This third week of reading the Twelve may fulfill too many of your caricatures of prophets, fulminating against the moral failings of a people. I can’t deny it, and should not minimize it. Who would listen to such stuff?
As we often say in my household, watching commercial advertisements, ‘we are not the target market’ – they are selling to richer, younger, upwardly-mobile people. Hosea is the opposite, perhaps, scolding the rich and powerful lest the poor and weak think God is on the side of the powers-that-be in Israel.
Hosea is the last of the prophets to Israel in the ‘8th century’, the 700’s BCE, following Amos, but also Elijah and Elishah. In periods between aggressions from Assyria, prosperity was not equally shared. Can you imagine a long ‘peace dividend’ that did not serve distributive justice? Me too.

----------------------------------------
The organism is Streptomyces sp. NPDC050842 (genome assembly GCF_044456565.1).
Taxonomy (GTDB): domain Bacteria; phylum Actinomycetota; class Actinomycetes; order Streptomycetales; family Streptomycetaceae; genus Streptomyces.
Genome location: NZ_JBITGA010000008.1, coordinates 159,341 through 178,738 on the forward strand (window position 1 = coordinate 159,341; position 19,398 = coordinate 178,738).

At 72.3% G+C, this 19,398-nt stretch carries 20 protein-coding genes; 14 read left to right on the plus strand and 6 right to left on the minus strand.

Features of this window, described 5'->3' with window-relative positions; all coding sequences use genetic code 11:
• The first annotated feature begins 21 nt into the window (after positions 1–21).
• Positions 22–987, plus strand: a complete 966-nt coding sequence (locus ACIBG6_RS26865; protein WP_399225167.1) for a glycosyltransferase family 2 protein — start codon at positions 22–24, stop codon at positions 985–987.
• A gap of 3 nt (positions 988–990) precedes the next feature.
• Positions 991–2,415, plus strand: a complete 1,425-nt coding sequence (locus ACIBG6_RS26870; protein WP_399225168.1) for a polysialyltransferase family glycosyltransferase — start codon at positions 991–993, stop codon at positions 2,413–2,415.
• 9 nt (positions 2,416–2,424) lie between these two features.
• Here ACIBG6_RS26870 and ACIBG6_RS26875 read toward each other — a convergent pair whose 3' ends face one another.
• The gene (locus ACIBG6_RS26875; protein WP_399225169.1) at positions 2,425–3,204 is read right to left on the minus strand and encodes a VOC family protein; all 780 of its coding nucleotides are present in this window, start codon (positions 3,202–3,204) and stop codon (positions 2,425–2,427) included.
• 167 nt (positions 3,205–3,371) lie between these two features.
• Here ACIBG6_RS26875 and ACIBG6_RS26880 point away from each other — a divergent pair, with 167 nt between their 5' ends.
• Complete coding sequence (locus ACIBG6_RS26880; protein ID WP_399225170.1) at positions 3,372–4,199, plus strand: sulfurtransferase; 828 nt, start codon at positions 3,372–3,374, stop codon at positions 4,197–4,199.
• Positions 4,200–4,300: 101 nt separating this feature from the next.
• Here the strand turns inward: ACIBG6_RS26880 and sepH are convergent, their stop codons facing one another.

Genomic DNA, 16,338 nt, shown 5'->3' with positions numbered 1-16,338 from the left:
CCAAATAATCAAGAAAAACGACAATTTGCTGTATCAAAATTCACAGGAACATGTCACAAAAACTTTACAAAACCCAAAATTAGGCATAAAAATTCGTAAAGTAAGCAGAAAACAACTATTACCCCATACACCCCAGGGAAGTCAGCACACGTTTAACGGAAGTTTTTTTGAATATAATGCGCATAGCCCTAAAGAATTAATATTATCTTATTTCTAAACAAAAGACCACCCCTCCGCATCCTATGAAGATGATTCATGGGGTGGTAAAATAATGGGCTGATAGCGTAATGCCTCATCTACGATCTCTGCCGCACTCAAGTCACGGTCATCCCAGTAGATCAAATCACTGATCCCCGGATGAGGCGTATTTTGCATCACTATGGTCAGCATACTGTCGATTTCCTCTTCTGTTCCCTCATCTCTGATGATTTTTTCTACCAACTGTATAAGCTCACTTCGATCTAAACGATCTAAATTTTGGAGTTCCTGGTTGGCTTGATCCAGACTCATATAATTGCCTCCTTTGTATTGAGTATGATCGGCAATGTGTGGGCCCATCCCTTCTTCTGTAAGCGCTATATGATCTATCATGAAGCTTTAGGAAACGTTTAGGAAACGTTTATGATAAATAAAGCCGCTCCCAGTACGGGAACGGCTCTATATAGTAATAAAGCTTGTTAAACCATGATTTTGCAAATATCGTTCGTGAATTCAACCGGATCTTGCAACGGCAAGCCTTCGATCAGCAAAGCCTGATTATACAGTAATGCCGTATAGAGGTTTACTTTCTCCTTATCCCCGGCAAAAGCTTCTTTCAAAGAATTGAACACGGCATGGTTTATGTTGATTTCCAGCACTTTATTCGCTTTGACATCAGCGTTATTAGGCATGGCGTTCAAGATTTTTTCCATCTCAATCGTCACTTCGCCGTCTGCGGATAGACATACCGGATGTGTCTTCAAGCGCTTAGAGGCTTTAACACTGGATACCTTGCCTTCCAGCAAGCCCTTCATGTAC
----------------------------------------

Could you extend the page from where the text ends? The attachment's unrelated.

If Elijah, Elishah, and Amos were unambiguously the prophets of justice, Hosea tries to introduce the balance of love from and for Yahweh. Even as this week rolls out with accusations of infidelity, it is within the assumption of a covenant love between God and this people. There is hope, if fleeting and prospective.
Monday to Thursday, chapters 4-7, are traditionally called Israel’s Indictment, the list of charges against the nation, with a warning of the punishment associated with each crime or misdemeanor. Friday and Saturday, the general warning gets specific to Assyrian captivity.
What’s the good news this week? Perhaps only that when God appeared to be letting injustice abound, it was not because God was impotent, but as a loving spouse allowing Israel freedom even when it was misused, repeatedly. We can wait for God to reveal justice, without having to rise up against our powerful.
Take time this Sunday, the 100th anniversary of the Armistice that stopped the guns in 1918, but failed to deliver peace in our time, to wonder at Hosea’s warnings to the last century, and to this one.